I want to talk about advice.
I write a blog about my many, many, many flaws and the people who help me figure things out. These people include, but are certainly not limited to, my parents, my brother, former bosses, friends, roommates, and other human beings much smarter than I am.
One day, I hope to write a book about these people, and how they helped guide me over the pasty twenty-seven-plus years.
This post is not about those people.
This is about the people who give bad advice.
In terms of giving advice, there are two types of people: Forest Rangers and Deviators. Your personal Forest Rangers are, presumably, your friends, family, and trusted associates; people who help guide you back to your intended path. Deviators, on the other hand, fling you off your path and watch as you plummet down the Grand Canyon.
I’ve had my fair share of Deviators. Maybe not intentionally, and (hopefully?) not maliciously, these people give the worst advice imaginable. A former coach once told me to lie in a job interview. A former boss told me I should quit my job. On more than one occasion, I’ve been told to lie about my address, employment status, relationship status, and about a dozen other things that, looking back, really don’t make sense.
Evading Deviators requires the simplest, yet most difficult thing you will do in life: You have to trust yourself.
Trusting myself does not come easy for me. Having faith that only I know what is best for me took years of practice. And frankly, I don’t think I’ll ever master it. It actually wasn’t until last week—when I received some perfectly horrid advice—that I realized, “Holy crap! I think I just trusted my gut and was RIGHT about it!”
On this particular day, a particular Deviator told me I should have quit my former job. And, if the situation ever arises again, I should quit my next. She was actually so convinced this was the best, possible solution for me, she all but yelled at me that I needed to go home and reflect on it.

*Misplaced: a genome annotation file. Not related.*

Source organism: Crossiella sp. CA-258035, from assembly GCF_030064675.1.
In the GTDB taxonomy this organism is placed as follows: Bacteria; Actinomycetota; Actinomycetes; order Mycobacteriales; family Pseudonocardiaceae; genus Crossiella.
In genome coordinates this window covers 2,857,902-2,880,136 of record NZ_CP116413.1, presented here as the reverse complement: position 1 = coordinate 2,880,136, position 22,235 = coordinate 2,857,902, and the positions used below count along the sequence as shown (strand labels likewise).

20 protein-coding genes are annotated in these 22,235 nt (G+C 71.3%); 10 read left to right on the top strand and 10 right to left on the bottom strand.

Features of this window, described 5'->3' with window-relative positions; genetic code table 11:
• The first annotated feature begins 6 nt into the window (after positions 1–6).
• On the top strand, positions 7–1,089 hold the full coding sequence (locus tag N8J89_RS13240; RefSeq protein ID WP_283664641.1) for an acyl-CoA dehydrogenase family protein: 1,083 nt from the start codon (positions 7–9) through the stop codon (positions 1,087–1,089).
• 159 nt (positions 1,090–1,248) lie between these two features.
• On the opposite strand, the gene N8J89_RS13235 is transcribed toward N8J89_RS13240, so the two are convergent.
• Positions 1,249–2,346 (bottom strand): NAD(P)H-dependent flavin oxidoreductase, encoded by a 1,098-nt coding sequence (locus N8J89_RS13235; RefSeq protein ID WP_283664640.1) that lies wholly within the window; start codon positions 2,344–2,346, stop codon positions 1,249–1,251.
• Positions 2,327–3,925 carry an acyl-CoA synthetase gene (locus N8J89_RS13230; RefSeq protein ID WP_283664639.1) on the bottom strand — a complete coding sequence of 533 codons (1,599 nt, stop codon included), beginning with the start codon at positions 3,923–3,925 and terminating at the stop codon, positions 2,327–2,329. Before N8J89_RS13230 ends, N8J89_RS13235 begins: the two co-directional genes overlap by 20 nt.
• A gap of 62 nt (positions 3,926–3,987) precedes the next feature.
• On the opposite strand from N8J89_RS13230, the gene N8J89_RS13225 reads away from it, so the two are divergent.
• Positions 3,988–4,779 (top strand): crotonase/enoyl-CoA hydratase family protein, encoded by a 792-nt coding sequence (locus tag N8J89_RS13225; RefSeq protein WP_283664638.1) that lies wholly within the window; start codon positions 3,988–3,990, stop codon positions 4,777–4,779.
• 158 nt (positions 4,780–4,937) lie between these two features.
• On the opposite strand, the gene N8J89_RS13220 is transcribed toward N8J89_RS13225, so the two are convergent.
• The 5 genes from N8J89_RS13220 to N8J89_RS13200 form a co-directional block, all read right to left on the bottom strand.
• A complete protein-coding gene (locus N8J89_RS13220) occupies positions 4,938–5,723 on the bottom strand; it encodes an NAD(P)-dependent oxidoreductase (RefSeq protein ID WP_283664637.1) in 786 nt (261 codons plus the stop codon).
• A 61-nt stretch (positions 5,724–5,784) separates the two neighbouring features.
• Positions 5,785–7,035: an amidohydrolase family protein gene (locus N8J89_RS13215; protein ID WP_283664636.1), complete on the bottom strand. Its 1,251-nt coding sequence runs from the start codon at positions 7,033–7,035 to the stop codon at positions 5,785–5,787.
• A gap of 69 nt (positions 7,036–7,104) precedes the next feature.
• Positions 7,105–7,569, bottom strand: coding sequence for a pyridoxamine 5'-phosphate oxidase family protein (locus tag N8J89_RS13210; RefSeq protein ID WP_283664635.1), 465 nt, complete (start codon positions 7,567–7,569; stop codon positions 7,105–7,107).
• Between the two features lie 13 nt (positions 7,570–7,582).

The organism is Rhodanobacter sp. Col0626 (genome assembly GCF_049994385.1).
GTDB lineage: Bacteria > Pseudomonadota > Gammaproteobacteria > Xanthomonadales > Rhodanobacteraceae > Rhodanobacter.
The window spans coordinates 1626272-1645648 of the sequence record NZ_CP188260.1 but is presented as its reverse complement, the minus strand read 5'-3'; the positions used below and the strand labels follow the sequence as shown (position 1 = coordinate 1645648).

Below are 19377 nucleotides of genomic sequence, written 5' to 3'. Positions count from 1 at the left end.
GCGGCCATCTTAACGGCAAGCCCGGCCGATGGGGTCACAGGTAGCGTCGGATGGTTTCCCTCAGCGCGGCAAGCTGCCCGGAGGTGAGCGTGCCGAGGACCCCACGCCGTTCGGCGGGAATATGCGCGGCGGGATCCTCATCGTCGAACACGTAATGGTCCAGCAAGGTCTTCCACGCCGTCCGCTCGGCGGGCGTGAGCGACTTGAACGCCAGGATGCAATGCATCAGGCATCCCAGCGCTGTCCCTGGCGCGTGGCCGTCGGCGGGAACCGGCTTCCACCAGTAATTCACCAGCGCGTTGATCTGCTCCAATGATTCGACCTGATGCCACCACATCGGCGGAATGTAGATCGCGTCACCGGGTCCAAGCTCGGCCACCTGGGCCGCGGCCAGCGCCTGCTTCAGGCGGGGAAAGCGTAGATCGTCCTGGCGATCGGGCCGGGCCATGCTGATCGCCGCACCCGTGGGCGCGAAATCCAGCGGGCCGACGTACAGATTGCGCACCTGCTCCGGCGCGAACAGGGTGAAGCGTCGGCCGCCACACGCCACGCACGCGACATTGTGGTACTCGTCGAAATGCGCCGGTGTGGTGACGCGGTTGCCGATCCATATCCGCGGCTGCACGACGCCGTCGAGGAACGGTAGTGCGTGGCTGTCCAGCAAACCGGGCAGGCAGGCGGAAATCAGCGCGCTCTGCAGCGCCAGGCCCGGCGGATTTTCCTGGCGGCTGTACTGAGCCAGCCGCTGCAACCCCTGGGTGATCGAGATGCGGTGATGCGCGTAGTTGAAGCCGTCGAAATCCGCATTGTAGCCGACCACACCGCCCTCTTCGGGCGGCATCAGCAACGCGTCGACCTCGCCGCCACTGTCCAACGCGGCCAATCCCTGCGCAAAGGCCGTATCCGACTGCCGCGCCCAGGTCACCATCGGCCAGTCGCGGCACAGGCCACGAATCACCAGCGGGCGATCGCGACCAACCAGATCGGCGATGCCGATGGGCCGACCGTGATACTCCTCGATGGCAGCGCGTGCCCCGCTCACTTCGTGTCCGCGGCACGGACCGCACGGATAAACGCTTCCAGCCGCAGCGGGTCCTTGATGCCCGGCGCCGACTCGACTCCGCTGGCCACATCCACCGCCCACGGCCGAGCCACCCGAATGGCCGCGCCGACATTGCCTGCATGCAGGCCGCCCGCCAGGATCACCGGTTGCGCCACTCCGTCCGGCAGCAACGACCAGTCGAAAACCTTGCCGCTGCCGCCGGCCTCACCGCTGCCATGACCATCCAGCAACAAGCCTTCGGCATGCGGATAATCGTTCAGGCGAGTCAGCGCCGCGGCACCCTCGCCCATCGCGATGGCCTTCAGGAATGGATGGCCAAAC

I did. It’s actually really, really hard for me to have a conversation and not reflect on it later.
What she didn’t know, is four years ago, I followed that advice. I quit a job without anything lined up, and regretted it since. Understand this: I do not regret leaving that job. Leaving that job was one of the best things I ever did for myself, and I’m so grateful I left when I did. What I regret, more than anything, is quitting without any intention of what happened next. To me, it was like stepping off the track mid-race without any reason why, other than I could no longer take it. I didn’t have a goal, objective, or purpose; I just threw up my hands and said, “I quit.”
Some people—perhaps, this woman included—are ok with waving the white flag. I’m not. It is in my genetic makeup to finish whatever I start, and when I cross that line I can move to something else. I know this about myself. I know that crossing the finish line, no matter how exhausted and purely wrecked I may be, is the feeling I chase.
Knowing that little fact about myself allowed me to confidently say, “That’s interesting advice, but it’s not for me.”
I trust myself, and know myself enough, to know that quitting is something that will never make me happy. Failing does not bother me. If I try and I fail, I can live with myself. I can’t live with myself when I give up.
Perhaps you’re reading this and want to punch your computer and scream, “NO! You should quit! Follow your passion, always! No matter the cost!” GREAT. This means, that in your particular situation, you know that particular course would make you happy. You know and trust yourself, and that is the only point I am trying to make.
Every day you are going to have half a dozen people try to influence your decisions. What might be horrible advice for me, may be the perfect solution for you. In the end, you have to trust yourself. Know that you, are the only person on the face of planet Earth, that knows what’s best for you.